Laughter, carnival and religion in ancient Egypt


culture of laughter
ancient Egypt
Mikhail Bakhtin

How to Cite

Murashko, A. (2021). Laughter, carnival and religion in ancient Egypt. The European Journal of Humour Research, 9(2), 26–35.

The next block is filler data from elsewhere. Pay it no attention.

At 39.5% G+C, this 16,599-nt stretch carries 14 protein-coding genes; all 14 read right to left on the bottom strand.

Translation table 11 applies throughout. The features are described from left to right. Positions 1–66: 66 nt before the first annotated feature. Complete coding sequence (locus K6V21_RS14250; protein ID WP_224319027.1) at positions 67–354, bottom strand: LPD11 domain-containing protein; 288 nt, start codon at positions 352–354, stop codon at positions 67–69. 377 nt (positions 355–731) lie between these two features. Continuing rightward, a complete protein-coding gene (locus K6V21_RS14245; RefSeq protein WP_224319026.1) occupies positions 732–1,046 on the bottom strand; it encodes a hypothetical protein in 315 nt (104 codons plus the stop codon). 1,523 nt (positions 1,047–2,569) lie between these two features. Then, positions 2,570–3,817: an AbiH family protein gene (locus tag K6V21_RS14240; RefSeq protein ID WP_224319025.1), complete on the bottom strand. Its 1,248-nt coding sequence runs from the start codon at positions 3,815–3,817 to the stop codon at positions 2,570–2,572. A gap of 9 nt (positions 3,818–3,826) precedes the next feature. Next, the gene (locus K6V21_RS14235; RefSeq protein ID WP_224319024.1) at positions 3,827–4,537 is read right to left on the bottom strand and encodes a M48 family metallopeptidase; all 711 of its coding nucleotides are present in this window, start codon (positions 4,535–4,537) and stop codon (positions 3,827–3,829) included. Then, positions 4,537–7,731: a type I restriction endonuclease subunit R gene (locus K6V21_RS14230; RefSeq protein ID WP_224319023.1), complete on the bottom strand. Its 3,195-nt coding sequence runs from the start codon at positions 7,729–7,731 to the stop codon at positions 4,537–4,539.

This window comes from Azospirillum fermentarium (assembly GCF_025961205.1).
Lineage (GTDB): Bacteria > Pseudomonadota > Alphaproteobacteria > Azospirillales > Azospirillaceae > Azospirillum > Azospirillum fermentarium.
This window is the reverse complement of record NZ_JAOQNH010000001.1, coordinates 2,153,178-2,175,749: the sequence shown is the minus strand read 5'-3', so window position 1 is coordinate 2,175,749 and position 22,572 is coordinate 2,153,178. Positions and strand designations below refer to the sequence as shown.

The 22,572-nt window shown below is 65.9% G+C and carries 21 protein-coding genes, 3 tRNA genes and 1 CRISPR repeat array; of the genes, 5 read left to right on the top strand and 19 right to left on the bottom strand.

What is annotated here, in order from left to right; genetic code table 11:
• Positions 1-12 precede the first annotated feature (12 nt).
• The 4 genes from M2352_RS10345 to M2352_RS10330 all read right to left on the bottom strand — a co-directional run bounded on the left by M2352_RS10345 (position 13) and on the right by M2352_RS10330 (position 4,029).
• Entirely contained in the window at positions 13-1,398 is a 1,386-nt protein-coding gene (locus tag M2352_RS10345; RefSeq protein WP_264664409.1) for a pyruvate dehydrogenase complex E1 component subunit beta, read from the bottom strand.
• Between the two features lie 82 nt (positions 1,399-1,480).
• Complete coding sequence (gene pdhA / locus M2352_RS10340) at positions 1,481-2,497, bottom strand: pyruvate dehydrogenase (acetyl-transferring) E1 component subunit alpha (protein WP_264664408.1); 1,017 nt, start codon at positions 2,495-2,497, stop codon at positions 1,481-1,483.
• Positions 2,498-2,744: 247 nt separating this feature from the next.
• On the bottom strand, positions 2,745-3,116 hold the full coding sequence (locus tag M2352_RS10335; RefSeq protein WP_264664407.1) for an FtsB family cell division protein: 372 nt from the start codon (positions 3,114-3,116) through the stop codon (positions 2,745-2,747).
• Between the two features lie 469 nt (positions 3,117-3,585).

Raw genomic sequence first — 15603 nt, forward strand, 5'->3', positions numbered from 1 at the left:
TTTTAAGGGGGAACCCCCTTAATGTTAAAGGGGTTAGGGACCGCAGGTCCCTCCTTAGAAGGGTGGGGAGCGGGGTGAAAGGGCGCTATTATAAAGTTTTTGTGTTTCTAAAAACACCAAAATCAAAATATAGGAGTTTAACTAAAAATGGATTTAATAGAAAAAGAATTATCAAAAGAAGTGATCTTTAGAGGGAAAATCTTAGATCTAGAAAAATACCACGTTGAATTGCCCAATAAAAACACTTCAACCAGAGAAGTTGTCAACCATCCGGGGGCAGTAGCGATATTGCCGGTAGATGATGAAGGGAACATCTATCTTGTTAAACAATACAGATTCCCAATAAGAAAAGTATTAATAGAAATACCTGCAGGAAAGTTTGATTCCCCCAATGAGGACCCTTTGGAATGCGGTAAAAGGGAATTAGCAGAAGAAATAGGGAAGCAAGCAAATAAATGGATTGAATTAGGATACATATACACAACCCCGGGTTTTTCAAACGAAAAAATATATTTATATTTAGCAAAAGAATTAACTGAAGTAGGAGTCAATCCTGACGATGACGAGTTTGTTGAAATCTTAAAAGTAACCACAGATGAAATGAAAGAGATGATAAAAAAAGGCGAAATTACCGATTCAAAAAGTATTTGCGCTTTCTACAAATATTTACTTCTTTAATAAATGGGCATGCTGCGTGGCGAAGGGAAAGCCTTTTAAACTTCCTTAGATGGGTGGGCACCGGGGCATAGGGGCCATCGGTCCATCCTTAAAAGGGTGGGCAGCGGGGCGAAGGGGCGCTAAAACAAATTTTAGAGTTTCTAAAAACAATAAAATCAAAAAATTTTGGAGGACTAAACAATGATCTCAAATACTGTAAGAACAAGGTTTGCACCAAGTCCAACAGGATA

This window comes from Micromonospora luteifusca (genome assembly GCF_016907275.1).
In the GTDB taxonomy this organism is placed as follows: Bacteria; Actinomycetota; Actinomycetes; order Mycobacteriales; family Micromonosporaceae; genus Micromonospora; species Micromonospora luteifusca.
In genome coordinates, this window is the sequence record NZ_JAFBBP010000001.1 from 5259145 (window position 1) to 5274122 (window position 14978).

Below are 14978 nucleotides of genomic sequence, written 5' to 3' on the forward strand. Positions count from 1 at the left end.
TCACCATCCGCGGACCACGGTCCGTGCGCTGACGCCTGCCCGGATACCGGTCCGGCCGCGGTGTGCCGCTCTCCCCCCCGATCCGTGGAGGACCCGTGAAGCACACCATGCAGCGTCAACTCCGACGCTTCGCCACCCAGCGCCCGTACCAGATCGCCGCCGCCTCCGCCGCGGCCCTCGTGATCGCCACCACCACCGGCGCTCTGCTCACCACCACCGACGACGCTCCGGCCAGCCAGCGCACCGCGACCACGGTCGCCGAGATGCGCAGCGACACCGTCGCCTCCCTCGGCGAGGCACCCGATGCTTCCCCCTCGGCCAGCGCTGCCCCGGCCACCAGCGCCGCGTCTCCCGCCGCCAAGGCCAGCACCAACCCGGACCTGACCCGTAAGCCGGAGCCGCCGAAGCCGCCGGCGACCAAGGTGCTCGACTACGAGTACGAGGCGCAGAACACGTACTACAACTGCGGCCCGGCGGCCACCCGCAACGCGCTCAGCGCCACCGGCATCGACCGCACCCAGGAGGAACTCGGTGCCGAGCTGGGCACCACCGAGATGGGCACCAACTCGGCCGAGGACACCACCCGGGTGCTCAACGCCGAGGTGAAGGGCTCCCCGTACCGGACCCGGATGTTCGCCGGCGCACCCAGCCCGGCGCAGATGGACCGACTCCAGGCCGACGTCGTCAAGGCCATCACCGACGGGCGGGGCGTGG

The article highlights the problem of interaction of the ancient Egypt laughter culture with the category of sacred. A person is confronted with the fact that the examples in question can often be phenomena of a different order, and the use of terms such as “carnival” or even “religion”, “temple” or “priest” in relation to ancient Egypt requires an additional explanation. We find “funny” images on the walls of tombs and in the temples, where the Egyptians practiced their cult. In the Ramesside period (1292-1069 BC) a huge layer of the culture of laughter penetrated a written tradition in a way that Mikhail Bakhtin called the carnivalization of literature. Incredible events are described in stories and fairy tales in a burlesque, grotesque form, and great gods are exposed as fools. Applying of the Bakhtinian paradigm to the material of the Middle and New Kingdom allows to reveal the ambivalent character of the Ancient Egyptian laughter: the Egyptians could joke on the divine and remain deeply religious.


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